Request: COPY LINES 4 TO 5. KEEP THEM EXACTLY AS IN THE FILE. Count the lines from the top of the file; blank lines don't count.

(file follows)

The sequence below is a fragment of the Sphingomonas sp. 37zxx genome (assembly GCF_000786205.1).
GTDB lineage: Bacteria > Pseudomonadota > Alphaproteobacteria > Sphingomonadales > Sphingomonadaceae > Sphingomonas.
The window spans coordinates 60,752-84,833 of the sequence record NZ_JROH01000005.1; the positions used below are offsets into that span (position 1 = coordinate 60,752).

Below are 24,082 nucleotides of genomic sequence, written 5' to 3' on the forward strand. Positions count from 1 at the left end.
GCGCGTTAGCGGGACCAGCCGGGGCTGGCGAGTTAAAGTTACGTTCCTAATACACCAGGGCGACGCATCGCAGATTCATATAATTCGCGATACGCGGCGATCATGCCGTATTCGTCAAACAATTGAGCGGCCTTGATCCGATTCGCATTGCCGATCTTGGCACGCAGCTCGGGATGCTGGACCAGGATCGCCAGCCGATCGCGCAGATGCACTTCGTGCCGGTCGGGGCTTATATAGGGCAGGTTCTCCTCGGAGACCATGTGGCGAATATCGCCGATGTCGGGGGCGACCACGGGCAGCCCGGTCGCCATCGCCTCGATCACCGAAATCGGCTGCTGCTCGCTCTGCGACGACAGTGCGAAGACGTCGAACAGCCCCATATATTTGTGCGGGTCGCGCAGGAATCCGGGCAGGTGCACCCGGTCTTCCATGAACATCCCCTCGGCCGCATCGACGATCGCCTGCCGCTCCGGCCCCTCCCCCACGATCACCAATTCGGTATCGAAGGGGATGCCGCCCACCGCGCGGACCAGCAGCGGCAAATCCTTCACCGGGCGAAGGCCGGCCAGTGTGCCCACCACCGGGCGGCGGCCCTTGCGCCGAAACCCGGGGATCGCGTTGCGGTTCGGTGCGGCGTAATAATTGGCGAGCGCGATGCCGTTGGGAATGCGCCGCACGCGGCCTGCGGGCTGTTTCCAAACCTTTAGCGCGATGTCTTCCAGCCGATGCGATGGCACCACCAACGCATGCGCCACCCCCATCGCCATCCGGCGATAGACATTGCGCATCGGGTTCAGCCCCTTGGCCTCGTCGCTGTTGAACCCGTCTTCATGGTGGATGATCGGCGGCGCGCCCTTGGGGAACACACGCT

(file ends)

Below are 24,082 nucleotides of genomic sequence, written 5' to 3' on the forward strand. Positions count from 1 at the left end.
GCGCGTTAGCGGGACCAGCCGGGGCTGGCGAGTTAAAGTTACGTTCCTAATACACCAGGGCGACGCATCGCAGATTCATATAATTCGCGATACGCGGCGATCATGCCGTATTCGTCAAACAATTGAGCGGCCTTGATCCGATTCGCATTGCCGATCTTGGCACGCAGCTCGGGATGCTGGACCAGGATCGCCAGCCGATCGCGCAGATGCACTTCGTGCCGGTCGGGGCTTATATAGGGCAGGTTCTCCTCGGAGACCATGTGGCGAATATCGCCGATGTCGGGGGCGACCACGGGCAGCCCGGTCGCCATCGCCTCGATCACCGAAATCGGCTGCTGCTCGCTCTGCGACGACAGTGCGAAGACGTCGAACAGCCCCATATATTTGTGCGGGTCGCGCAGGAATCCGGGCAGGTGCACCCGGTCTTCCATGAACATCCCCTCGGCCGCATCGACGATCGCCTGCCGCTCCGGCCCCTCCCCCACGATCACCAATTCGGTATCGAAGGGGATGCCGCCCACCGCGCGGACCAGCAGCGGCAAATCCTTCACCGGGCGAAGGCCGGCCAGTGTGCCCACCACCGGGCGGCGGCCCTTGCGCCGAAACCCGGGGATCGCGTTGCGGTTCGGTGCGGCGTAATAATTGGCGAGCGCGATGCCGTTGGGAATGCGCCGCACGCGGCCTGCGGGCTGTTTCCAAACCTTTAGCGCGATGTCTTCCAGCCGATGCGATGGCACCACCAACGCATGCGCCACCCCCATCGCCATCCGGCGATAGACATTGCGCATCGGGTTCAGCCCCTTGGCCTCGTCGCTGTTGAACCCGTCTTCATGGTGGATGATCGGCGGCGCGCCCTTGGGGAACACACGCT